White Pudding Stovies

White Pudding Stovies

I was going to post something completely different today, the recipe was completed, it was delicious and successful and I was totally excited about it.  Then last night I made the mistake of having the most amazing dinner.  It was late, I had been out to a book reading and wanted something quick and easy.  Plus I was only cooking for myself so there was no one to impress.  I gathered some leftover veg, found an unopened white pudding sausage lurking at the back of the fridge and threw everything in the pan for 10 mins, stirring distractedly whilst I also attempted to entertain the puppy.  I scooped the one pan mess into a bowl and hunkered down on the sofa to watch the episode of Castle I had recorded whilst I was out.

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It was a revelation, I had forgotten how delicious white pudding is.  It’s quite different to black pudding in that it doesn’t contain any blood, instead the fat sausages are packed out with pork fat, oatmeal and spices.  The absolute treat with white pudding is that when you fry it the oatmeal crisps up giving the soft sausage a light crunch.  I knew when I was paying more attention to my lazy dinner than Nathan Fillion’s winning charm that I had to recreate this for you today.

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And just by chance, tomorrow is Burn’s Night so what better than to celebrate with this Scottish delicacy.  Now, Wikipedia explains that battered white pudding is very popular in Scottish chippies but I like my calories to go a bit further so I opted instead to spin out another Scottish classic.  Stovies.

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Now, the stovies you see here probably differ a fair bit from anything you might see in Scotland.  Traditionally they are a one pan affair, primarily made up of the meat and potatoes left over from your Sunday roast, which wouldn’t be a lot different to the dinner I made last night.  Today though I wanted to offer something here that tidied it all up a bit and would lend itself perfectly to a good hearty Burns Breakfast fry-up, perhaps on Sunday morning after one too many wee drams the night before.  Or even at the Burns Night party itself as appetisers with some crab apple jelly to dip them into.

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I suggest using leftover mash in the recipe below which is in keeping with the stovies heritage but let’s be honest who really has enough mash handy dandy in the fridge when you want it.  I always end up boiling some potatoes, mashing them with copious amounts of butter and warm cream and then sticking them in the fridge for a few hours and pretending they are leftover.  It is important that you shape the stovies with fridge cold mash as the potato will be more malleable, otherwise you won’t be able to shape it and everything will fall apart in a cloudy mess.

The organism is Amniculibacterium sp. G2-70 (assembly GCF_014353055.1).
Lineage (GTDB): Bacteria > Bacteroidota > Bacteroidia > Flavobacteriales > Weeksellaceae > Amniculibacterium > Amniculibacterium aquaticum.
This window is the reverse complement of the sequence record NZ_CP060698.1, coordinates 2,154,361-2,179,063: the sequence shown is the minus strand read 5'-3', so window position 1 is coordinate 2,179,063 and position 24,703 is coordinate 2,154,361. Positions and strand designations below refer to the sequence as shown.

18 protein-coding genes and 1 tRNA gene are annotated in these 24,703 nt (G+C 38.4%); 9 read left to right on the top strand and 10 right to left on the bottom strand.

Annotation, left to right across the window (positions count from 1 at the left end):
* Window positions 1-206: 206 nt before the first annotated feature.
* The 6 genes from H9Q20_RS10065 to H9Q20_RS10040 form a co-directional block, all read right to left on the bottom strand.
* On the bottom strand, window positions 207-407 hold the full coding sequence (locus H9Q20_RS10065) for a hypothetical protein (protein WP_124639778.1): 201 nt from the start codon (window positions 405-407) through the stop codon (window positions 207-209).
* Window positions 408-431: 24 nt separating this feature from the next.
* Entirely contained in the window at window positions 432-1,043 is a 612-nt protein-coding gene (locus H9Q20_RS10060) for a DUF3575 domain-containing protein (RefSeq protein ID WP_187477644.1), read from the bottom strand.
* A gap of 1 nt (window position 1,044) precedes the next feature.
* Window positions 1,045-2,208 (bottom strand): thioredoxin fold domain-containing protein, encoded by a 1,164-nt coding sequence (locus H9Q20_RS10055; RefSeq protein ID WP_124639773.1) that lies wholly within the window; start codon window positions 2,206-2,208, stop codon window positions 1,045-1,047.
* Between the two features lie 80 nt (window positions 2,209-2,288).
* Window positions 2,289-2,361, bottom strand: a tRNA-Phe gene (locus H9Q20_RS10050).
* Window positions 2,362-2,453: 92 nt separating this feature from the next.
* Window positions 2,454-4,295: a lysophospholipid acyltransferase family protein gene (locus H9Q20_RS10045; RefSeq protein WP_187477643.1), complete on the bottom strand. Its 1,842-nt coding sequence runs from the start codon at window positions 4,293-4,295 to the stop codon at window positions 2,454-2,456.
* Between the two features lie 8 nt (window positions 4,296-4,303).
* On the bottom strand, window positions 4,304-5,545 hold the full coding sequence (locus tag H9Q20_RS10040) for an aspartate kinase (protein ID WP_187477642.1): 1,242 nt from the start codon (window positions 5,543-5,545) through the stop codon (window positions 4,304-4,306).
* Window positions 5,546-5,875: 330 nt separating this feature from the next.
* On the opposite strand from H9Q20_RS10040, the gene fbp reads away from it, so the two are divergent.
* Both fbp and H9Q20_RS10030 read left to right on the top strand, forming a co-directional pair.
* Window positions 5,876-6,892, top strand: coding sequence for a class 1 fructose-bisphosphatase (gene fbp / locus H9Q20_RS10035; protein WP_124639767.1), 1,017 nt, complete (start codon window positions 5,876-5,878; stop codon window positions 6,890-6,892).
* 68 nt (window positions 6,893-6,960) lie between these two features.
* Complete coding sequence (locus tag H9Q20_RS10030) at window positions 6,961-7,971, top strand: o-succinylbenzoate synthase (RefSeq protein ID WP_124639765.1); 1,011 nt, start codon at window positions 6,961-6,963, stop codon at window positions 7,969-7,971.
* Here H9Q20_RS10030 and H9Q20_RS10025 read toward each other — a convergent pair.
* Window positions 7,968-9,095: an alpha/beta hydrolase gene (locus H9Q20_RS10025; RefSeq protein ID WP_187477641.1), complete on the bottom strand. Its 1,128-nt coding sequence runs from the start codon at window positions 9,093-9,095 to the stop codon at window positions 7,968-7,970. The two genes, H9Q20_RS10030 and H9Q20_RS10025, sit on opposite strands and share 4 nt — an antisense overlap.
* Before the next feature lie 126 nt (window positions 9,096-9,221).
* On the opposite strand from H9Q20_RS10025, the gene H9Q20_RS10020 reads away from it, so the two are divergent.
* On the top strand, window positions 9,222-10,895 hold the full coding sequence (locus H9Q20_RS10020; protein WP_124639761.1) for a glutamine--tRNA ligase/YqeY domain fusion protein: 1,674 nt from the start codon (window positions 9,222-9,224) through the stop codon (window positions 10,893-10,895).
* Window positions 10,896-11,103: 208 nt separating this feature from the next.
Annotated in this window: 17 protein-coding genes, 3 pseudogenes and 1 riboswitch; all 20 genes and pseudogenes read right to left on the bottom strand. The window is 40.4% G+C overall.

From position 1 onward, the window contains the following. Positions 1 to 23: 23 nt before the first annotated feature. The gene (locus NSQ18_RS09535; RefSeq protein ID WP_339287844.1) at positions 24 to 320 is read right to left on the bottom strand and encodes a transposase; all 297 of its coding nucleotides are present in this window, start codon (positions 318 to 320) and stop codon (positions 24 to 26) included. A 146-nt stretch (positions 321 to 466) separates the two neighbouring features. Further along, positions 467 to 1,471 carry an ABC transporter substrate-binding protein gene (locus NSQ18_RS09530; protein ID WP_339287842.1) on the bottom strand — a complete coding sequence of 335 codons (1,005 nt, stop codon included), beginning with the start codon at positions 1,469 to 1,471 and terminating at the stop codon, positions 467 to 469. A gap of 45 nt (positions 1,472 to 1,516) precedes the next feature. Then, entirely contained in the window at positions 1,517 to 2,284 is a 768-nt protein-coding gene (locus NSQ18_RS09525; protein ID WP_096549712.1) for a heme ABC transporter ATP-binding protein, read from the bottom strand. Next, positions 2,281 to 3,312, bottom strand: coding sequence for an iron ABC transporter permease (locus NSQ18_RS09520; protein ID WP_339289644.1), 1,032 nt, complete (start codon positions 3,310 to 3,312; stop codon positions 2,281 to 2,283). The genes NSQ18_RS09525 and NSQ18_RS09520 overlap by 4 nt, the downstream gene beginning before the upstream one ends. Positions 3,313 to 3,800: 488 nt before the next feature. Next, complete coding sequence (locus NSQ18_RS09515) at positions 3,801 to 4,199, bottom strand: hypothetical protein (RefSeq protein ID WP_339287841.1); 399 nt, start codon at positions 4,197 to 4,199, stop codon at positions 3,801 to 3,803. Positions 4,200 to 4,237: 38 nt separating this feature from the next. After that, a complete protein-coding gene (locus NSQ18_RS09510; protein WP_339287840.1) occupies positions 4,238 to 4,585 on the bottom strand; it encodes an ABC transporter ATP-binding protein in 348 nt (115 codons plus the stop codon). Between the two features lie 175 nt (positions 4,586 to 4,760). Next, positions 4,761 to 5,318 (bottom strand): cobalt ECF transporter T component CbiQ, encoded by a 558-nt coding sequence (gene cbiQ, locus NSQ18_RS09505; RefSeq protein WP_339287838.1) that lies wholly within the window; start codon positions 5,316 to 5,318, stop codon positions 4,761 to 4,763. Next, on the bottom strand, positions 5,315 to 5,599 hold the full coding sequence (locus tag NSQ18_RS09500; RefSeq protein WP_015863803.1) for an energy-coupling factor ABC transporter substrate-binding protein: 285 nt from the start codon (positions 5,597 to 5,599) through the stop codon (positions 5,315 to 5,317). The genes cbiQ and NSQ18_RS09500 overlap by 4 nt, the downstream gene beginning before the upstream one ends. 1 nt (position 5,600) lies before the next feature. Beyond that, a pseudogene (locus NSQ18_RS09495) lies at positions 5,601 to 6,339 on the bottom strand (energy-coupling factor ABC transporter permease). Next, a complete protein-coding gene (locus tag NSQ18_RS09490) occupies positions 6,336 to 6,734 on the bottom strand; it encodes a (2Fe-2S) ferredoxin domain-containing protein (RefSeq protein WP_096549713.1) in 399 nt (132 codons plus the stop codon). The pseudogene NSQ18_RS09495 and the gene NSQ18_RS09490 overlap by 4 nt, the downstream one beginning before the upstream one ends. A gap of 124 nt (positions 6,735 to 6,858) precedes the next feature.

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I mixed the mash with cooked and cooled bacon and white pudding and a bit of parsley and rolled them in flour, egg then a mixture of breadcrumbs and some oatmeal to mimic the white pudding.  Now, the frying you can’t really get away from.  If you want you can cook them in the oven but it’s not quite the same.  Shallow fry them gently in a healthy oil like a nut oil or olive oil and dry them off with kitchen paper before serving.

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White Pudding Stovies

1 knob butter
4 rashers streaky bacon, diced
200g white pudding, diced
650g mashed potatoes
2 tsp finely chopped parsley
70g plain flour
1 egg, lightly beaten
50g fine oats
50g panko breadcrumbs
1 tbsp olive oil
1 knob butter

  1. On a medium heat fry the bacon in the butter until the edges just start to go crispy, then add the white pudding. Cook gently for a few minutes until the white pudding has crumbled and cooked through. Leave to cool to room temperature.
  2. Mix the white pudding mixture with the mashed potatoes, parsley and seasoning and shape into 16 balls.
  3. Put the flour and egg in separate bowls, then mix together the oatmeal and breadcrumbs in another separate bowl.
  4. Roll each ball in the flour, then the egg and then the breadcrumbs.
  5. In a large frying pan heat the oil and butter then when hot add the balls in two batches, turning every so often so they cook evenly. It should take about 10 mins before the balls are golden brown and crisp.